Having been well bloodied in these two battles, both Union armies pulled back, leaving Jackson in control of the middle and southern parts of the Shenandoah Valley. This freed Jackson's army to be able to head south to lend his support to Lee in his defense of Richmond.
J.E.B. Stuart's ride round the Union Army: June 12-15
Lee decided that his best option in the defence of Richmond was to try to hold city itself by keeping just a small part of his forces entrenched against the main Union army south of the Chickahominy, while the main part of his army, plus reinforcements from Jackson, would attack the small Union force under Porter to the north of that river. Before he did this, however, Lee needed information on the situation of roads in that direction and of Porter's disposition. Thus Lee sent J.E.B. Stuart's cavalry on a reconnaissance mission, which Stuart accomplished by flamboyantly riding right around McClellan's entire army.
Battle of St. Charles: June 17
Also known as the Battle of White River. A flotilla, under Commander Augustus H. Kilty, was sent up the White River towards St. Charles, Arkansas, in order to resupply Gen. Samuel R. Curtis's army near Jacksonport. On June 17th, the Union launched an attack on St. Charles, including an infantry attack by Col. Graham N. Fitch. In the attack on the city's defences, the U.S.S. Mound City was hit and her steam drum exploded, scalding most of her men, killing over 100 of her 175 crew. Despite this tragedy, the Union infantry was able to capture the city, but because of falling water in the White River, the flotilla was never able to resupply Curtis.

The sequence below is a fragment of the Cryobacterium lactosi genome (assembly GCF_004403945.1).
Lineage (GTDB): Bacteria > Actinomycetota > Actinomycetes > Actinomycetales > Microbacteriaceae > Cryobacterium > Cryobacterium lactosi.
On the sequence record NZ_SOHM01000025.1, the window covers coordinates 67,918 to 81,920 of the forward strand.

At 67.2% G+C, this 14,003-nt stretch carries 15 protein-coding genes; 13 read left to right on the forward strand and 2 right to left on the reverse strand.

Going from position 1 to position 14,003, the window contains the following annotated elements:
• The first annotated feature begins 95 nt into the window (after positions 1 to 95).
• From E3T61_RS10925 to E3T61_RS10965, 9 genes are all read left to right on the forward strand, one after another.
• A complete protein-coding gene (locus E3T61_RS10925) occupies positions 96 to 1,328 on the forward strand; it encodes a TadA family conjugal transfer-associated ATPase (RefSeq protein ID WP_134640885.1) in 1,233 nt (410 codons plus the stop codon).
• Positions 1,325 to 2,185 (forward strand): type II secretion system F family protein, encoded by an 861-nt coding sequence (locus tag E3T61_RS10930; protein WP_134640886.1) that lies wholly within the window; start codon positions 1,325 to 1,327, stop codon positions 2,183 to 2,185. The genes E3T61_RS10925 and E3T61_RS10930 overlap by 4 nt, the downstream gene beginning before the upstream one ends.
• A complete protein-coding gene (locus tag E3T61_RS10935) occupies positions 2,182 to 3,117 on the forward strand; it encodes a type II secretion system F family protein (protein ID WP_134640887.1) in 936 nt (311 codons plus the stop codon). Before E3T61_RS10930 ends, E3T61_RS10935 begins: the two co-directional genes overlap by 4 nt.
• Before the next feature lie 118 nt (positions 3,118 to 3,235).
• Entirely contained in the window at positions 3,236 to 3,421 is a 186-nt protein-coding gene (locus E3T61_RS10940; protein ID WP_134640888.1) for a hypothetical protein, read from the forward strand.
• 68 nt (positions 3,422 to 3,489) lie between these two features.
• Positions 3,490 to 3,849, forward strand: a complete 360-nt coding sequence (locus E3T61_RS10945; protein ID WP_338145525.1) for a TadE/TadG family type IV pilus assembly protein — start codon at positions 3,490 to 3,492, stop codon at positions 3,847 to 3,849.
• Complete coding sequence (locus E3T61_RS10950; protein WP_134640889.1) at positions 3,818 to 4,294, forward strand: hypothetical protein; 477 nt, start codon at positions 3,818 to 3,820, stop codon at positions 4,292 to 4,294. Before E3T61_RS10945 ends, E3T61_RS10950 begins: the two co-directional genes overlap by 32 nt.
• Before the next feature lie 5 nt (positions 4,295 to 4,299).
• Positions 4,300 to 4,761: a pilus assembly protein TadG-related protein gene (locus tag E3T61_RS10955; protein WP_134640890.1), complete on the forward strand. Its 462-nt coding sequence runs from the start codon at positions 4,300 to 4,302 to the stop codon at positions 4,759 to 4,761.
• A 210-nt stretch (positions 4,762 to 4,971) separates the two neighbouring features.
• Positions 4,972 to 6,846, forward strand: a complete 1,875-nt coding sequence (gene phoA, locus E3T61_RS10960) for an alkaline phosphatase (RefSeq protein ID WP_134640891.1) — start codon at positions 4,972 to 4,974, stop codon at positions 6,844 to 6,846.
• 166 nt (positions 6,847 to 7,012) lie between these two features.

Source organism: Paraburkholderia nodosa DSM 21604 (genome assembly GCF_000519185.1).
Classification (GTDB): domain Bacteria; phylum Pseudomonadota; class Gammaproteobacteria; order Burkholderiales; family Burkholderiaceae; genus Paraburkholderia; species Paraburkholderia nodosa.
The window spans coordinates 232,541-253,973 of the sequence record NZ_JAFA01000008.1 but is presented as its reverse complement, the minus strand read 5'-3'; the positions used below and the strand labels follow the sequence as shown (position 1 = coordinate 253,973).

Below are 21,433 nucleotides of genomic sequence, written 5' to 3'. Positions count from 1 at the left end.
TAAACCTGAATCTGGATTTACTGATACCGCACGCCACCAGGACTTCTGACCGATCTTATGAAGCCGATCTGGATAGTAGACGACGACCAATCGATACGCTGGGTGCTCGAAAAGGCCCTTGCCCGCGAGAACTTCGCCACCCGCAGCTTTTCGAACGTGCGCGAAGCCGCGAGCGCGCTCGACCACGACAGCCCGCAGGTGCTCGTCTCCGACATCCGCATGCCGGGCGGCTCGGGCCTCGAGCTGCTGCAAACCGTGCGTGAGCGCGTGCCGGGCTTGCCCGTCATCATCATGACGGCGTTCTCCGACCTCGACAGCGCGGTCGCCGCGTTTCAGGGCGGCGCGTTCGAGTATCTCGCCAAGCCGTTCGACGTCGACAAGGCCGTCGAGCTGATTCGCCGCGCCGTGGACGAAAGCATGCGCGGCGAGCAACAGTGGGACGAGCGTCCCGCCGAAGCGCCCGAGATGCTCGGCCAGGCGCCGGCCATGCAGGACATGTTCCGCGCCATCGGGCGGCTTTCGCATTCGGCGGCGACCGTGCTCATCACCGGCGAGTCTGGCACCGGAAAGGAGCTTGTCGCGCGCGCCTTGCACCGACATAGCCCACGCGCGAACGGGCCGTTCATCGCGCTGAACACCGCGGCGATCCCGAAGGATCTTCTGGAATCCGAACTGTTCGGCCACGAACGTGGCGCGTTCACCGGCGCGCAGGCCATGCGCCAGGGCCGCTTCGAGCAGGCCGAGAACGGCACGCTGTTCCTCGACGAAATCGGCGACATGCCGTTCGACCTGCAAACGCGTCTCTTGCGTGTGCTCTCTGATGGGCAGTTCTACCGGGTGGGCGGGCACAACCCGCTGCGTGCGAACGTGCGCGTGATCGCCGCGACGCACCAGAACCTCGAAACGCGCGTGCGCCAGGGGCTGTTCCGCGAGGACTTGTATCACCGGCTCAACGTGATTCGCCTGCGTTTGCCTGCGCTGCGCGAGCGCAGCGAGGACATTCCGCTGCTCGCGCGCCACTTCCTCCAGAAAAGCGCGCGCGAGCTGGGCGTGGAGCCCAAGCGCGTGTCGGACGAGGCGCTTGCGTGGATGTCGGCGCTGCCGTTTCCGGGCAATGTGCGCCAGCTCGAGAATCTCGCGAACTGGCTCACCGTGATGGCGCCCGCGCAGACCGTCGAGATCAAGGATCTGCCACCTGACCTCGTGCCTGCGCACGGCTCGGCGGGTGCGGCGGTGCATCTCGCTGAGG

Prohibition of Slavery in US Territories: June 19
One of the most important causes of the Civil War was the issue of the expansion of slavery into the western territories, culminating in the controversy over the Kansas-Nebraska Act of 1854. This issued was finally resolved with a Congressional Act on June 19th:
Seven Days Battles: June 25-July 1